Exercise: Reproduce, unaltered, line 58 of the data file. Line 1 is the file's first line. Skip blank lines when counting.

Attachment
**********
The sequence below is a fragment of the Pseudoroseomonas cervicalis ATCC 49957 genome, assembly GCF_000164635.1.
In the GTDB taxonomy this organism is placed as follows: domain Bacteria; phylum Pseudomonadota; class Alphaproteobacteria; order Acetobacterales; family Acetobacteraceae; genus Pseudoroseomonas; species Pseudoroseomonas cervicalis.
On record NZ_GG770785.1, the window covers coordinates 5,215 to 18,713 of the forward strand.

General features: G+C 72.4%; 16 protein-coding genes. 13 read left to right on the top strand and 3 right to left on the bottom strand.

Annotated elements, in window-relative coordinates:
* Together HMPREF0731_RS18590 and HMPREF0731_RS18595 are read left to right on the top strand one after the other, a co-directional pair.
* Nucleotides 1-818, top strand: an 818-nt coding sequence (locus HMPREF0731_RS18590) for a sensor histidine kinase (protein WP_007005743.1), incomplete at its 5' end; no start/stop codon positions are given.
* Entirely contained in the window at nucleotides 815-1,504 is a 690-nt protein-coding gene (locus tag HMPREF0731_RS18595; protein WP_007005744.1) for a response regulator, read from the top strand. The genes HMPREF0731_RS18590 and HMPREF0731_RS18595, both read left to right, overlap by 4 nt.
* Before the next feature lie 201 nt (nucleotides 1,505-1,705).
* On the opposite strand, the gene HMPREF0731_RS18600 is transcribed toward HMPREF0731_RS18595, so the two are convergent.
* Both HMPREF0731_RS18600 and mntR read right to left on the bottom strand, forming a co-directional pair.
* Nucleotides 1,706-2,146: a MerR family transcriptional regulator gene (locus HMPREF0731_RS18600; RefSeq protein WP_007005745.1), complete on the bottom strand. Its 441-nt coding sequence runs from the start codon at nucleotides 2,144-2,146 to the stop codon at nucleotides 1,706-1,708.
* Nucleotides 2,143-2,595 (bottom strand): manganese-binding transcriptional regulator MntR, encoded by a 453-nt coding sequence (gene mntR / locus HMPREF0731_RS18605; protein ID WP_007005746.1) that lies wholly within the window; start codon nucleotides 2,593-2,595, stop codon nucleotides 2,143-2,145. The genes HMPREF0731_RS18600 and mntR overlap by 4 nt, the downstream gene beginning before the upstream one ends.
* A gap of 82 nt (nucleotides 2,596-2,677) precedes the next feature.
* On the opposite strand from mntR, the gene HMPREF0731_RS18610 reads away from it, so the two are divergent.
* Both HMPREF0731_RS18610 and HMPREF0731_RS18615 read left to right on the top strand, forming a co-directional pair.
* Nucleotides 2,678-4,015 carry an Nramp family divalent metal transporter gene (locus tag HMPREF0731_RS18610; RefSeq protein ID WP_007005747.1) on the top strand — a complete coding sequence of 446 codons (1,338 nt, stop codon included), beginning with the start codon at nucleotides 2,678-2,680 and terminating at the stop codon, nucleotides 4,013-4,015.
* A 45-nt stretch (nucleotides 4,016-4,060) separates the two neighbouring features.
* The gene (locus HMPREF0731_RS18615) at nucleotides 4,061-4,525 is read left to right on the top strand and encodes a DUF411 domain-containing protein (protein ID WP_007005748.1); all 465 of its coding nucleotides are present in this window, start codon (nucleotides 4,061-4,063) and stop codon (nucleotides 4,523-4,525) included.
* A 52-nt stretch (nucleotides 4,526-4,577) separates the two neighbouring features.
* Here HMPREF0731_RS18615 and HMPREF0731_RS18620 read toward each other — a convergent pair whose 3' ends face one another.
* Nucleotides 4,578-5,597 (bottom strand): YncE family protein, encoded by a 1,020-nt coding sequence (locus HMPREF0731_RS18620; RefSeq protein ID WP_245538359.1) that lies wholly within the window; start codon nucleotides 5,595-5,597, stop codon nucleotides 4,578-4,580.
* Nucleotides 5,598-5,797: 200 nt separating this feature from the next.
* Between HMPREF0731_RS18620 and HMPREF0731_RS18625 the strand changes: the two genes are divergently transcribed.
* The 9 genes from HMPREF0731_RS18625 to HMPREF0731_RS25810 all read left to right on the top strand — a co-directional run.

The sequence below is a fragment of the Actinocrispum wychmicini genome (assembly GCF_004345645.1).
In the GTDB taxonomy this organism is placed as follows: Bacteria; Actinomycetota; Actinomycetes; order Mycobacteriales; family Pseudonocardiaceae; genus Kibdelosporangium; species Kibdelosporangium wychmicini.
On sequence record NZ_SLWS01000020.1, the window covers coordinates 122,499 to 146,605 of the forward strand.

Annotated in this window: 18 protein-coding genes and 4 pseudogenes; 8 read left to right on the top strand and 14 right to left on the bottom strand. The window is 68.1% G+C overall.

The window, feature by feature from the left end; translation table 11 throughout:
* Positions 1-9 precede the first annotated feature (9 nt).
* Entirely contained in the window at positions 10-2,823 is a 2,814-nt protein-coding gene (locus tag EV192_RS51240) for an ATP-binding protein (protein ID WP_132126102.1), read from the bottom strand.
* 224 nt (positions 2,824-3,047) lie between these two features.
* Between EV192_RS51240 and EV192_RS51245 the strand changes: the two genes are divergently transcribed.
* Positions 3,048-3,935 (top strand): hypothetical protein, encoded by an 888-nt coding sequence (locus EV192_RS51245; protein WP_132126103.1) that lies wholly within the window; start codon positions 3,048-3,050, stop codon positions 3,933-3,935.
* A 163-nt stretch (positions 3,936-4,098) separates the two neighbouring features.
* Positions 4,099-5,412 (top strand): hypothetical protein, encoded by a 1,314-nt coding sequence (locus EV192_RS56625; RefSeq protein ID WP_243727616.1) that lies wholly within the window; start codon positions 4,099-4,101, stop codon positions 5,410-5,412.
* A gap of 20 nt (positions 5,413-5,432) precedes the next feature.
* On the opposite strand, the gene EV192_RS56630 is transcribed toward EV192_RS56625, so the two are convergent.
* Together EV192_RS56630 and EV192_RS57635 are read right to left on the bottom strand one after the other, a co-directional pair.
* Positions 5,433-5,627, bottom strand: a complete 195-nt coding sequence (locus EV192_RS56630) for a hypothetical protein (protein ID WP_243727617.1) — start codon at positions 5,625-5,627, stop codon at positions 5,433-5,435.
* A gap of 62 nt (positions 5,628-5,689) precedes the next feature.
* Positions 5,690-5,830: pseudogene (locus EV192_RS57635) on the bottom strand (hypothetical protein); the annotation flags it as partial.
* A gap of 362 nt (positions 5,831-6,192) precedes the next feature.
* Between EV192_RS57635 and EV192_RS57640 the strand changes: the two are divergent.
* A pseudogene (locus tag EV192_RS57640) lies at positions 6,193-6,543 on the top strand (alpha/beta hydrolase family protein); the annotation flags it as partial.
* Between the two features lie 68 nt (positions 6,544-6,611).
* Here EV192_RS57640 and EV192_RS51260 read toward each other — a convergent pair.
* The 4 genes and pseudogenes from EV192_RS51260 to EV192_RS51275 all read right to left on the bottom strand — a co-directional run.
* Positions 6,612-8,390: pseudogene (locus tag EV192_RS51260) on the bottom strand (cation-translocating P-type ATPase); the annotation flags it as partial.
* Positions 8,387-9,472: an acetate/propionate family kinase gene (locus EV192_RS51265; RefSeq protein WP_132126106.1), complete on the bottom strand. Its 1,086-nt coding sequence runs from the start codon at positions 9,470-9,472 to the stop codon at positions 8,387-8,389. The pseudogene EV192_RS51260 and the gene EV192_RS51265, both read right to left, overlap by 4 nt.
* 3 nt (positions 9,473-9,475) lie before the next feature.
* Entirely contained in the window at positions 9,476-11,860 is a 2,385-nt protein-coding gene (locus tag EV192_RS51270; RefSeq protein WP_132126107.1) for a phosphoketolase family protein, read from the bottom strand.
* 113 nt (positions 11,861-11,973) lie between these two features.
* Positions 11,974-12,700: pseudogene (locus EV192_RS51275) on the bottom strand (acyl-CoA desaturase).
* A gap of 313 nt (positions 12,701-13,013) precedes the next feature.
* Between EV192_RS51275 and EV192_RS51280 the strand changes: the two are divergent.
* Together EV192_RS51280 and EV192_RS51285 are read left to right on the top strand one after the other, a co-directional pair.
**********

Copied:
* Together EV192_RS51280 and EV192_RS51285 are read left to right on the top strand one after the other, a co-directional pair.